SANTA MONICA, Calif., March 28, 2011 /PRNewswire/ -- Snacks served in large portions increased the amount consumed with a potential correlation to obesity in preschool-aged children, according to a recent study from The University of Tennessee at Knoxville and published in the Journal of the American Dietetic Association. An article on the study appears in the March issue of Food Nutrition & Science.
"What makes this current study significant is that it looks at snacks specifically," says Phil Lempert, founder of Food Nutrition & Science and CEO of The Lempert Report and SupermarketGuru.com. "Since young children consume a large amount of energy from snacks, it's important to look at the relationship that snack portion size and energy density has on energy intake in this age group. With childhood obesity on the rise, parents and educators need to be thoughtful about the types of snacks they provide."
"Portion size is an environmental cue," says Shannon Looney, MPH, RD, Doctoral Student in the Department of Nutrition, University of Tennessee, Knoxville. "The cue triggers the behavior of eating. A larger cue most likely triggers a larger response. Eating continues because the food is there."
This is one of the first studies conducted on children with snacks. Previous studies have reviewed entrees, but found energy intake to be substantially affected by energy density, not portion size.
Also in the March edition of Food Nutrition & Science, a recent report, from researchers at Maastricht University and New Mexico State University and published in the American Journal of Clinical Nutrition, found that taxing high-fat foods to change purchasing behaviors may not work, and may actually backfire in some consumers. The report looked at imposing junk-food taxes and posting calorie counts as strategies for combating obesity.
Other articles include an interview with Alexander Renzi, the co-founder of Goji Cereal; an interview with Debbie Lyons-Blythe, a "sustainable" cattle rancher in the Flint Hills of Kansas and a mother of five school-aged children; a discussion with Dennis Salazar, president of Salazar Packaging, Inc., an innovator of green and sustainable packaging who manufactures boxes made from 100 percent post-consumer waste content corrugated material; and a bylined article from Tina Miller, MS RD, Meijer Markets who, as the company's Healthy Living Advisor, discusses how she works best with her customers.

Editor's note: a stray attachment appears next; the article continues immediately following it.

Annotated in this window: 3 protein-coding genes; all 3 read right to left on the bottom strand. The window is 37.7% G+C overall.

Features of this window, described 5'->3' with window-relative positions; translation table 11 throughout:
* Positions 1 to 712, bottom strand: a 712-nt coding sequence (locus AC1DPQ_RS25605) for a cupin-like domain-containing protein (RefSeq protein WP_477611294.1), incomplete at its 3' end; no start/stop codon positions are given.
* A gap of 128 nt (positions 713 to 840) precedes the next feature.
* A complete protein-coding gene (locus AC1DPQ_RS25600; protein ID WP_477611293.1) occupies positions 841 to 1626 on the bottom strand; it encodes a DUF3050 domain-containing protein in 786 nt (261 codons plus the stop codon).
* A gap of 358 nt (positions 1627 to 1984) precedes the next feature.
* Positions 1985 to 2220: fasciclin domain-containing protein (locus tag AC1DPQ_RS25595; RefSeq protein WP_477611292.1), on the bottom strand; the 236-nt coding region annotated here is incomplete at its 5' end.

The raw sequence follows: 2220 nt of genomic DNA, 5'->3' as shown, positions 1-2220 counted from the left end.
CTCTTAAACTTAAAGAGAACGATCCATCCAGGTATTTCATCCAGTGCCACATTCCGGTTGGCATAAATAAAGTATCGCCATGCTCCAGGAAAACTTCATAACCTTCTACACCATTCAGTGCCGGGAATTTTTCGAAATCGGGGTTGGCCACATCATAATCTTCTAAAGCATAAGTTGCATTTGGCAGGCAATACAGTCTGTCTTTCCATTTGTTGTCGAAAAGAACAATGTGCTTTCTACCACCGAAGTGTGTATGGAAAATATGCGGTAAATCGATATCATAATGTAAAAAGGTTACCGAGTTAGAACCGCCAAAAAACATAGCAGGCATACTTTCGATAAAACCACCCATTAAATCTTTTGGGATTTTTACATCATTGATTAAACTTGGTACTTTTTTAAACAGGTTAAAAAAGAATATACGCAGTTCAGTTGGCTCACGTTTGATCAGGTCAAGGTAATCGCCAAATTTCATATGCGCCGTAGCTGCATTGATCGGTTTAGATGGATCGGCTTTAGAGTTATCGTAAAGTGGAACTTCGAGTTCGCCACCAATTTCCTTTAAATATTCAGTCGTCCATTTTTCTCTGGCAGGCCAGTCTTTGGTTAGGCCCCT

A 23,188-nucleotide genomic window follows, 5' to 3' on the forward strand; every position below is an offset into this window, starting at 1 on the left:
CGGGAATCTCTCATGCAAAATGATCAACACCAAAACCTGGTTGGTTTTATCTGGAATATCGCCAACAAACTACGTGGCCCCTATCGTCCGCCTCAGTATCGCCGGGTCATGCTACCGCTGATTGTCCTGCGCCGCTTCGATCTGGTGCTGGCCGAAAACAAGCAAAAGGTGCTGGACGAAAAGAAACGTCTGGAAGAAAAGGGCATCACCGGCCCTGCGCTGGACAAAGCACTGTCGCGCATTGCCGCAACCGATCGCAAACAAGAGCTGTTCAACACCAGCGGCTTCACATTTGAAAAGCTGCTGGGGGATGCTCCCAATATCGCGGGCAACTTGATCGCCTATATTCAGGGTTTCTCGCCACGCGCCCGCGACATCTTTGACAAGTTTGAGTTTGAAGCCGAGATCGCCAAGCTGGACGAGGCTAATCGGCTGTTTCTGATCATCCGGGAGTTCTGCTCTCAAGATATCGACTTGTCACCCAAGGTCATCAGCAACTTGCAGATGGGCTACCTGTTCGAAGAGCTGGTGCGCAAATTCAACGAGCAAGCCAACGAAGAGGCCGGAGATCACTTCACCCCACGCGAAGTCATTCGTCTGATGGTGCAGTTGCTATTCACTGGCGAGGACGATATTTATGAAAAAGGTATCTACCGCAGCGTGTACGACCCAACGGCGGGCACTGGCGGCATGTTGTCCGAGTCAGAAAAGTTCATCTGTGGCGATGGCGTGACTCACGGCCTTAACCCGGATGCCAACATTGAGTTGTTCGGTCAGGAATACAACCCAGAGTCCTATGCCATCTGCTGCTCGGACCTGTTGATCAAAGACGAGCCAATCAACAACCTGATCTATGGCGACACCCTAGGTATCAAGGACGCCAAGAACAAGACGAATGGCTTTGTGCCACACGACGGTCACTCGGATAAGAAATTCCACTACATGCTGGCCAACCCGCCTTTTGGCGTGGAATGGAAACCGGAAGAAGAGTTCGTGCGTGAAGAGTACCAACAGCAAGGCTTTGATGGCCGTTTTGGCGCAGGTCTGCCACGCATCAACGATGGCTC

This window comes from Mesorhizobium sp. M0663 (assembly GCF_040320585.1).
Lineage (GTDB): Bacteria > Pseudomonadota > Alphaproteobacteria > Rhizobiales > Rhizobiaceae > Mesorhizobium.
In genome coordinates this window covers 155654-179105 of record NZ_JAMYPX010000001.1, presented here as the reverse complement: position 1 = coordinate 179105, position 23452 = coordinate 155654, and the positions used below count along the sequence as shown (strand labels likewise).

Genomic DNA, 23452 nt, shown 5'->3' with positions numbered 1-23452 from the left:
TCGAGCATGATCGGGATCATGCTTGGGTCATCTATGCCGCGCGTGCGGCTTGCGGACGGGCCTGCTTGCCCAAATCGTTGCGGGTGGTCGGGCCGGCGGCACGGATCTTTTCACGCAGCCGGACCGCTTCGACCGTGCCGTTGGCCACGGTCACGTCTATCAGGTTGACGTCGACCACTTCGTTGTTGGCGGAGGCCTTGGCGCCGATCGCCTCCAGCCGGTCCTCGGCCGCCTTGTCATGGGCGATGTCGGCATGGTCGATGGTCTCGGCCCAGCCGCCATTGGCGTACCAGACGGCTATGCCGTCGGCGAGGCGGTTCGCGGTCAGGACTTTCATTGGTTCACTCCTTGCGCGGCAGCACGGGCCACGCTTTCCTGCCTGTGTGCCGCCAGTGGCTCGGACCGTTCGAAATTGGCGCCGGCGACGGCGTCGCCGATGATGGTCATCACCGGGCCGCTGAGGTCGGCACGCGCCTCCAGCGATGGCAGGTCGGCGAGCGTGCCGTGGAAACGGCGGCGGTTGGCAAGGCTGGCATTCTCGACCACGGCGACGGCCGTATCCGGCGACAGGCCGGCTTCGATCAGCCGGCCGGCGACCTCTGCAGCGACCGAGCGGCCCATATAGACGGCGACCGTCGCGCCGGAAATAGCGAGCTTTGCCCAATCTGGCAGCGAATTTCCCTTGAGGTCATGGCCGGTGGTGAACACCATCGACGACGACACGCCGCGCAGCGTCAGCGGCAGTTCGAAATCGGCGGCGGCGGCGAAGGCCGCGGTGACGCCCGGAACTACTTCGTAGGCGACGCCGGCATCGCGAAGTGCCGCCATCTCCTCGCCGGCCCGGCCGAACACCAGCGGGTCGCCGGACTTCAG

"Over the next two years, we will see a dramatic change in how our goods are packaged—everything from beverages and detergents to food and sundries," says Lempert. He adds, "It won't strictly be a decrease in the amount of packaging per item, but the materials that are used. Innovation in eco-packaging -- like we see with Mr. Salazar -- will be at an all-time high."
Food Nutrition & Science is a free monthly newsletter with articles relating to retailers, manufacturers, farmers, nutritionists, educators, government agencies and more. It's also a newsletter that services members of the National Grocer Association and offers breaking food news and articles on food safety and industry-wide green initiatives. Food Nutrition & Science is committed to covering topics and trends that interest anyone with a stake in the food industry including supermarket retailers, food manufacturers and consumers. Each issue contains an interview with a farmer.
For more information or to subscribe to Food Nutrition & Science, please visit www.FoodNutritionScience.com.
About Food Nutrition & Science
With more than 26,000 readers, Food Nutrition & Science from The Lempert Report is the only monthly newsletter that provides readers with analysis and offers discussions on all issues relating to the food industry. Founded by food industry analyst and CEO of The Lempert Report and SupermarketGuru.com Phil Lempert, Food Nutrition & Science was created so that all industry players could communicate about the safest, most efficient and healthiest way to get food to our plates. For more information or to subscribe to Food Nutrition & Science, please visit www.FoodNutritionScience.com.
SOURCE Food Nutrition & Science